If Alabama wants to add 5-star wide receiver Terrace Marshall and offer 4-star dual-threat quarterback Justin Rogers in the Class of 2018, the Crimson Tide won’t get any assistance from their high school coach.
Parkway (La.) High School coach David Feaster appeared on ESPN 104.5 in Baton Rouge Wednesday morning to explain why Alabama isn’t welcomed on campus.
It all stems from former LSU QB Brandon Harris, who attended Parkway before beginning his college career.
At the time, Doug Nussmeier was Alabama’s offensive coordinator and Billy Napier was the Tide’s wide receivers coach. The pair traveled to Parkway to scout Harris back in 2013. According to Feaster, Nussmeier and Napier watched Harris’ film and called the quarterback “phenomenal.” The assistants wanted to offer Harris, but no offer is truly legit unless Nick Saban himself wants that recruit.
It’s well known that if you receive an early offer from Alabama — and the majority of big-time college football programs — the team wants that recruit to attend one of its summer camps to see how the player performs in the drills they should excel at.
Brandon Harris was one of the top quarterbacks in the Class of 2014. At one point, he was rated as the nation’s No. 1 dual-threat QB, and he received one of these “camp offers” from Alabama. That didn’t sit well with his high school coach.
“I understand you offer these kids to go meet Nick Saban,” Feaster said. “That’s a big deal, and he may feel a different way. What I’m telling Brandon is you only have so much money and time to spend. Go to the schools that have you at the top of their board. Ohio State, Ole Miss and Texas A&M had him at No. 1…. LSU hadn’t come in yet. (Former LSU offensive coordinator) Cam (Cameron) didn’t come by. All of these other schools said we want you right now and we want you to lead our recruiting class and bring these great athletes out of Louisiana to come with you.”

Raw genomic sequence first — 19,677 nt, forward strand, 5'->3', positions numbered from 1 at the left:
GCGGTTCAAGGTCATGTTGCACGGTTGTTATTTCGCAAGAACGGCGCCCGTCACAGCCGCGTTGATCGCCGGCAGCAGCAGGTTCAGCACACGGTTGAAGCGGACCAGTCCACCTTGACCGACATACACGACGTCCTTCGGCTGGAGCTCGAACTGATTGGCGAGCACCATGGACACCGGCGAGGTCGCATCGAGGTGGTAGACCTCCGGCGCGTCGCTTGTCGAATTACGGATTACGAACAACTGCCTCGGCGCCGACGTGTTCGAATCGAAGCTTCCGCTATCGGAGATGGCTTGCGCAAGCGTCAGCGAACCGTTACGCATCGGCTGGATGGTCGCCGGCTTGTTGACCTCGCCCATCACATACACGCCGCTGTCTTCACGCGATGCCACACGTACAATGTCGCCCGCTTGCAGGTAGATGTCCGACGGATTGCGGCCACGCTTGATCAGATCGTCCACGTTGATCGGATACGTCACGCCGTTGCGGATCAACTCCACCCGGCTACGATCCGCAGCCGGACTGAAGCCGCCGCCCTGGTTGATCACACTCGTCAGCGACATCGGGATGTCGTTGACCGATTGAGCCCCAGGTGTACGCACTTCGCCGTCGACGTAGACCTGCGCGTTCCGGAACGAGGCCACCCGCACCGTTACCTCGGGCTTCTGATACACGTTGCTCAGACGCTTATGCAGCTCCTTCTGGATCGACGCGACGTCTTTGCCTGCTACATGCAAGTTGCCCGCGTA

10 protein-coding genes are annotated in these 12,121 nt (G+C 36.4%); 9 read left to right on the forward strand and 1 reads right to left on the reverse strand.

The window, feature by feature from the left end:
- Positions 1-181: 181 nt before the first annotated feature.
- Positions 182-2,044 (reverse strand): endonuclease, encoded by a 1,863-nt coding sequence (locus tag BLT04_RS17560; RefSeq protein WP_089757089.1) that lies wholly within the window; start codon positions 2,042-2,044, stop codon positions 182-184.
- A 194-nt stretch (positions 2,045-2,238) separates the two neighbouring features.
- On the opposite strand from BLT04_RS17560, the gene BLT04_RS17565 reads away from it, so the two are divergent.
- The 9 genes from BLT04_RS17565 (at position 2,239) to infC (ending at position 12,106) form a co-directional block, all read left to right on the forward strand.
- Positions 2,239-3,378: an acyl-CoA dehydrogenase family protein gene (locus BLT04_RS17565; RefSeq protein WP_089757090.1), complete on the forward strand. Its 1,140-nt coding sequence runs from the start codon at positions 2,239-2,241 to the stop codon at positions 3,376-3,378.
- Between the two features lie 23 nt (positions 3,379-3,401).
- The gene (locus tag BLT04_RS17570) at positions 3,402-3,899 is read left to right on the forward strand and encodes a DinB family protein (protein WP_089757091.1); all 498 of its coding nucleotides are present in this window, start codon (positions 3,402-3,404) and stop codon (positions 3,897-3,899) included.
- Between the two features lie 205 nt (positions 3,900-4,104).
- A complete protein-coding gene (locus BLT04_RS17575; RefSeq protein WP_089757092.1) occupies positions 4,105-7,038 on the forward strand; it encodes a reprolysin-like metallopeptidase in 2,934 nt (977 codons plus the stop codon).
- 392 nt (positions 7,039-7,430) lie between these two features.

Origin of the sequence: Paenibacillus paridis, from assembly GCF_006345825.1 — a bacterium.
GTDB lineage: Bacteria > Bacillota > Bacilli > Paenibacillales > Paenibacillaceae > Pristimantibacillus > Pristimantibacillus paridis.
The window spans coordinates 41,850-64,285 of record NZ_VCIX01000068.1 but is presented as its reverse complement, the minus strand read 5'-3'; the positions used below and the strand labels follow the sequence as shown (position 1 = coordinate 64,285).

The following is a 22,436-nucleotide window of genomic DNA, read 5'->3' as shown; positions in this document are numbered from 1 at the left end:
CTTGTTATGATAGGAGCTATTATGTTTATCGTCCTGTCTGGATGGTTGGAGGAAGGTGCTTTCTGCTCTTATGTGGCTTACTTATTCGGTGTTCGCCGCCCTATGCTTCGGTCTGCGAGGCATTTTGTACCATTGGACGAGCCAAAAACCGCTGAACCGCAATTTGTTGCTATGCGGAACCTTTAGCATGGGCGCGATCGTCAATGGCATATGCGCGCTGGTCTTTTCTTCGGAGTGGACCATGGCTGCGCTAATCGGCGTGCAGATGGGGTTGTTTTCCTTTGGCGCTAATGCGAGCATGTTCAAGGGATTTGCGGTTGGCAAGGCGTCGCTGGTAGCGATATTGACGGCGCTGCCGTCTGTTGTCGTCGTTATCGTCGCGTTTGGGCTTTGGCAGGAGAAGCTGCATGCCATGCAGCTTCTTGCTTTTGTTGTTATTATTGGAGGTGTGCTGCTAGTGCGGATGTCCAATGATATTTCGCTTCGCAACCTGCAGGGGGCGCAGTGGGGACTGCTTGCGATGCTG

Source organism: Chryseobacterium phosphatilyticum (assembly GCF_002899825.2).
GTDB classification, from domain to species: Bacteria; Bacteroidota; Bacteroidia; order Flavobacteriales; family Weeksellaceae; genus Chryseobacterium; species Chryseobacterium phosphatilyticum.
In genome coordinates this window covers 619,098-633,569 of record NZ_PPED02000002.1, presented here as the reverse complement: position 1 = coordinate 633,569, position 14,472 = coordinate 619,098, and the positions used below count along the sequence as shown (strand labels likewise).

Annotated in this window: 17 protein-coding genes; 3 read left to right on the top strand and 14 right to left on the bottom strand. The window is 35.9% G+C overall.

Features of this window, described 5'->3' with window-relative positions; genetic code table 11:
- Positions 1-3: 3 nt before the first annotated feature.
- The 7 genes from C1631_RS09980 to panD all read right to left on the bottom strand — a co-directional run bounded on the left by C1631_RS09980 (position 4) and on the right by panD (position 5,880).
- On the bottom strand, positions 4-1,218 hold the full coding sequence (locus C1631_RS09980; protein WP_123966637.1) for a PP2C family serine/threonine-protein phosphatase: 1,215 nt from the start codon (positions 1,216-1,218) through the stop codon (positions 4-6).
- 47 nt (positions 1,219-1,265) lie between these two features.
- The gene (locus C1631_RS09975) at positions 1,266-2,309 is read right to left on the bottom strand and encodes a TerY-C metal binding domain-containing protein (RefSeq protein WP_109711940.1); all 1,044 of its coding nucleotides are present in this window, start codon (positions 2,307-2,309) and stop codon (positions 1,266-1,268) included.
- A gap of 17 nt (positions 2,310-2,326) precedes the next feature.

Before Harris attended the summer camp in Tuscaloosa, he had a phone call with Saban where, according to the coach, Alabama did offer him. But, again, Saban didn’t get a chance to see Harris compete in camp.
In this past year’s recruiting cycle, both 5-star quarterback Tua Tagovailoa and 4-star quarterback Mac Jones traveled to Tuscaloosa before committing. Harris, back in 2014, didn’t do that yet. Parkway’s coach said it wasn’t clear that attending camp was a necessity.
“(Napier) calls me the next day (after coming by the school) and says, ‘Coach, I have some good news for you. Tell Brandon to call me on this phone during this period and I’ll put Nick Saban on the phone,”’ Feaster recalls. “We do that and Saban says, ‘You have a scholarship at the University of Alabama.’ So, they gave him a scholarship offer. It was a committable offer.
By the time he gets to campus in June (for camp) — and I’m not saying Brandon was going to commit to Alabama — it wasn’t an option. Basically what they told him is that we got other guys that are going to come through here, and I promised them a shot. So we have to wait and see then.”
A few weeks after Harris visited Tuscaloosa, Alabama decided to accept a commitment from David Cornwell on June 14, 2013.
Fast forward four years later, and Feaster is still holding that camp offer against Alabama.
Parkway is home to 5-star wide receiver Terrace Marshall and 4-star dual-threat quarterback Justin Rogers. Marshall has visited Tuscaloosa several times on his own, while Rogers hasn’t received an offer from Alabama.
“All I’m saying is this, if you offer Justin Rogers today and he doesn’t commit — I understand that the offer may not be good a year from now — but if you offer him, you’re making a committable offer,” Feaster said. “If you make a committable offer, there needs to be a window where my guys can say I’ll take that offer and we’ll be done.
“That never happened with Brandon. All it was was them angling him to come to camp and competing against other guys.”
The issue here is not that Alabama isn’t allowed on campus, but that a coach is getting in the way from a university potentially finding other players on his roster who may be worthy of a scholarship offer.
In hindsight, both Cornwell and Harris didn’t have the most successful careers at Alabama and LSU, respectively, but Feaster, who admits he’s an LSU fan, won’t forget how Harris never received a committable offer.
“Maybe I’m playing too hard four years later, but I don’t want them (Alabama) on campus,” Feaster said. “I don’t want them making those offers to the rest of my guys. My guys know they can go to Alabama. Marshall has been there a couple of times. If he wants to go to Alabama, he can and I’m going to pull for him — no doubt. I’m just not going to help Alabama recruit my guys.”
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